#1
Hola, hombres.
I got cast as an ensemble member in my high school's play 'In the Heights.' I am a freshman, and my voice is baritone at this point. See, I did really well in my audition and I've been complimented a decent bit, but I digress. The kid playing the role I was trying out for is good and I'm not bitter, but he very rarely shows up for rehearsal, and I'm there every day. My brother's girlfriend (who is a senior and helps run/is a lead in the play) told me that if the kid misses one more rehearsal, which he most likely will, the part is mine, according to our director.
This is all dope and radical, but now that I'll actually have the part, I'll need to sing high tenor parts (the part is Sonny, if anyone knows the musical). I guess I'm making this thread to see if anyone has any tips on increasing your vocal range upward. I can hit most of the notes he sings, but some are really up there and I can barely get them out.
Muchos gracias, amigos.
P.S. Do you think it would be pushing it to ask to change the notes a tiny bit or to lower some things an octave?
P.S.S. I didn't know where to post this so into the Pit we go
P.S.S.S. Billy Gibbons is uber leet
#2
Quote by Psychro6
Hola, hombres.
I got cast as an ensemble member in my high school's play 'In the Heights.' I am a freshman, and my voice is baritone at this point. See, I did really well in my audition and I've been complimented a decent bit, but I digress.

#3
www.ultimate-vocalist.com



There IS a sub-forum here for vocals, but I'll tell you here that if you practice your ass off with the correct technique, you can expand your range up there. I've gotten my range up about 5 steps in the last year. So it is entirely possible.
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#7
#1: Don't hurt your voice. It takes a long time to heal if you **** it up.

#2: Its really up to your director about changing stuff. It will probably not be as good an octave down.

Just sing. Don't push the higher stuff, but singing something thats higher than usual with good technique is pretty much the only way to increase your range.
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#8
Quote by Psychro6
Hola, hombres.
I got cast as an ensemble member in my high school's play 'In the Heights.' I am a freshman, and my voice is baritone at this point. See, I did really well in my audition and I've been complimented a decent bit, but I digress. The kid playing the role I was trying out for is good and I'm not bitter, but he very rarely shows up for rehearsal, and I'm there every day. My brother's girlfriend (who is a senior and helps run/is a lead in the play) told me that if the kid misses one more rehearsal, which he most likely will, the part is mine, according to our director.
This is all dope and radical, but now that I'll actually have the part, I'll need to sing high tenor parts (the part is Sonny, if anyone knows the musical). I guess I'm making this thread to see if anyone has any tips on increasing your vocal range upward. I can hit most of the notes he sings, but some are really up there and I can barely get them out.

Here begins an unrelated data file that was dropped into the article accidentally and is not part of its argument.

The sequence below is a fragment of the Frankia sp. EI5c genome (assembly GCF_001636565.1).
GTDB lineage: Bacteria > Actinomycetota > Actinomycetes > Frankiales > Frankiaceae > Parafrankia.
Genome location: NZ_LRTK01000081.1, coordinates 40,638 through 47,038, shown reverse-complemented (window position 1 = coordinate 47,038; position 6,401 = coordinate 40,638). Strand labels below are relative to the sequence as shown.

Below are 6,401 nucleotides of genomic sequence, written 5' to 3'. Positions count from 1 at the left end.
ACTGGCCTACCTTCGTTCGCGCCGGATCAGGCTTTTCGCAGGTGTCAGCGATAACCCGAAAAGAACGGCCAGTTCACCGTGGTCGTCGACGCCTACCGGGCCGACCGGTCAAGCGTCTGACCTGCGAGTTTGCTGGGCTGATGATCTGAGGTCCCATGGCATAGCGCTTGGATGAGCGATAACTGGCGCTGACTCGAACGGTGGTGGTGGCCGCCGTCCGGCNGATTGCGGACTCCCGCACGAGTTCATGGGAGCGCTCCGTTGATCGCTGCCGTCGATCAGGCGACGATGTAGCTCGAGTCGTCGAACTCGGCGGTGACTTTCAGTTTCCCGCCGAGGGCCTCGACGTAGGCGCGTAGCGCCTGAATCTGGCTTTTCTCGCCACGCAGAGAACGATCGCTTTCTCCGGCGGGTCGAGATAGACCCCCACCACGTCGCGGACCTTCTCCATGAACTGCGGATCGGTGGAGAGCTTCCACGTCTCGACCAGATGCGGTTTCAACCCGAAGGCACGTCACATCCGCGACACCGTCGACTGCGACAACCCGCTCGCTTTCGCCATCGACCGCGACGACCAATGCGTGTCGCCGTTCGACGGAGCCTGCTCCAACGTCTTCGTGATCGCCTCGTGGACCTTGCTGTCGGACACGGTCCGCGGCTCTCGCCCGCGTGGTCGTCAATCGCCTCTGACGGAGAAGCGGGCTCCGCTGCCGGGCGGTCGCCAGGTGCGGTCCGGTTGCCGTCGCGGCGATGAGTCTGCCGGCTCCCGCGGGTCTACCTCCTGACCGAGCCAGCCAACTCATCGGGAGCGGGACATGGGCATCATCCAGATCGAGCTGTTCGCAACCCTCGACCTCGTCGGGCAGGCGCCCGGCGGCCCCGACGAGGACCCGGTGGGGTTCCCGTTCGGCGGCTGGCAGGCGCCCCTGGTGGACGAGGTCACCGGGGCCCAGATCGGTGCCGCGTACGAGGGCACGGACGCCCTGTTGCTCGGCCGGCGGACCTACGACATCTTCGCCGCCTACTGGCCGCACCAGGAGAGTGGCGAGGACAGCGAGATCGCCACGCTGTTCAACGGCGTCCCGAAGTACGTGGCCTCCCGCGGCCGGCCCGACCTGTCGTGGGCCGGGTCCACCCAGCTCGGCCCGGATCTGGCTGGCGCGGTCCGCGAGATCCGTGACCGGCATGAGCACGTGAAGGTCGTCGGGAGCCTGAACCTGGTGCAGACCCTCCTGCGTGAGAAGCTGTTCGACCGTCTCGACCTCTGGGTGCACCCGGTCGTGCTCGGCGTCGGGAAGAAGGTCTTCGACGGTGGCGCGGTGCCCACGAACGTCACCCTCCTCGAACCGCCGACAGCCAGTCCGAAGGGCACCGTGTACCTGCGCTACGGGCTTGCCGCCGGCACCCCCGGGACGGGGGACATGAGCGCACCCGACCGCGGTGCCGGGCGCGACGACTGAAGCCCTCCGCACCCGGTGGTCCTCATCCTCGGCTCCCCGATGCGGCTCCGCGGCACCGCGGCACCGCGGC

Muchos gracias, amigos.
P.S. Do you think it would be pushing it to ask to change the notes a tiny bit or to lower some things an octave?
P.S.S. I didn't know where to post this so into the Pit we go
P.S.S.S. Billy Gibbons is uber leet

You're voice will always be a baritone, you're not gonna change to a tenor even if you add notes to your range. take a singer like chris cornell who has an incredible range and is none for hitting high pitches. He'd still be classified as a baritone becausse of the low spectrum of his voice that comes naturally. Think of how he sings in black hole sun

As for your question, can you get by with hitting those notes out of your range in falsetto?
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#9
Quote by Wiegenlied
You're voice will always be a baritone, you're not gonna change to a tenor even if you add notes to your range. take a singer like chris cornell who has an incredible range and is none for hitting high pitches. He'd still be classified as a baritone becausse of the low spectrum of his voice that comes naturally. Think of how he sings in black hole sun

As for your question, can you get by with hitting those notes out of your range in falsetto?



That's mostly true and I will say that I agree with you. However. You can strengthen the muscles and make them bigger (as with any muscle in your body) so your chest voice can deepen because your muscles can support lower notes.

I only say this because most people think everything is set in stone vocally. It's not so unmovable as you might think.
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#10
Sonny isn't actually too bad, you've just got to practise those "Vanessa"s in It Won't Be Long Now and when he wails the title in 96,000.

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#12
If it was for a classical carreer I'd advise you against it but if it's just for a high school play then I'd try.